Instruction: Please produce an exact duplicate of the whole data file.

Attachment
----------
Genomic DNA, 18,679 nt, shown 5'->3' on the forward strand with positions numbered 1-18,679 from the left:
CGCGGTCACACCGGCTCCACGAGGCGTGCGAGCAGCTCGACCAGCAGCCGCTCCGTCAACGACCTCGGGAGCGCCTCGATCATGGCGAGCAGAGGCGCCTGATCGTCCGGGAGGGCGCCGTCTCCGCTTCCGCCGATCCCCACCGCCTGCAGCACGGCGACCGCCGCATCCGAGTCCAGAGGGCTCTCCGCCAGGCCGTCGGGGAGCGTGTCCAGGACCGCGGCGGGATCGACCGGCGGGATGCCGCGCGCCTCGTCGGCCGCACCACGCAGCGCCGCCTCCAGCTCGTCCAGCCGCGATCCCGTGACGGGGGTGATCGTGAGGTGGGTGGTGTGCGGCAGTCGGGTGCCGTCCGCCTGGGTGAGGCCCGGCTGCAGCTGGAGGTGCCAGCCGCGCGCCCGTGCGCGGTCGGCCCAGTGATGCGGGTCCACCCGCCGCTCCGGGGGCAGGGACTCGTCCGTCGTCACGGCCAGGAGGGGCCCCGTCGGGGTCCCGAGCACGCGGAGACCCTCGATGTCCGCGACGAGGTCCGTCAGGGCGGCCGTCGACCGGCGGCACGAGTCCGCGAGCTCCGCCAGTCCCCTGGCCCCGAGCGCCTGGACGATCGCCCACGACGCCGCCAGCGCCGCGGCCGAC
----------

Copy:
Genomic DNA, 18,679 nt, shown 5'->3' on the forward strand with positions numbered 1-18,679 from the left:
CGCGGTCACACCGGCTCCACGAGGCGTGCGAGCAGCTCGACCAGCAGCCGCTCCGTCAACGACCTCGGGAGCGCCTCGATCATGGCGAGCAGAGGCGCCTGATCGTCCGGGAGGGCGCCGTCTCCGCTTCCGCCGATCCCCACCGCCTGCAGCACGGCGACCGCCGCATCCGAGTCCAGAGGGCTCTCCGCCAGGCCGTCGGGGAGCGTGTCCAGGACCGCGGCGGGATCGACCGGCGGGATGCCGCGCGCCTCGTCGGCCGCACCACGCAGCGCCGCCTCCAGCTCGTCCAGCCGCGATCCCGTGACGGGGGTGATCGTGAGGTGGGTGGTGTGCGGCAGTCGGGTGCCGTCCGCCTGGGTGAGGCCCGGCTGCAGCTGGAGGTGCCAGCCGCGCGCCCGTGCGCGGTCGGCCCAGTGATGCGGGTCCACCCGCCGCTCCGGGGGCAGGGACTCGTCCGTCGTCACGGCCAGGAGGGGCCCCGTCGGGGTCCCGAGCACGCGGAGACCCTCGATGTCCGCGACGAGGTCCGTCAGGGCGGCCGTCGACCGGCGGCACGAGTCCGCGAGCTCCGCCAGTCCCCTGGCCCCGAGCGCCTGGACGATCGCCCACGACGCCGCCAGCGCCGCGGCCGAC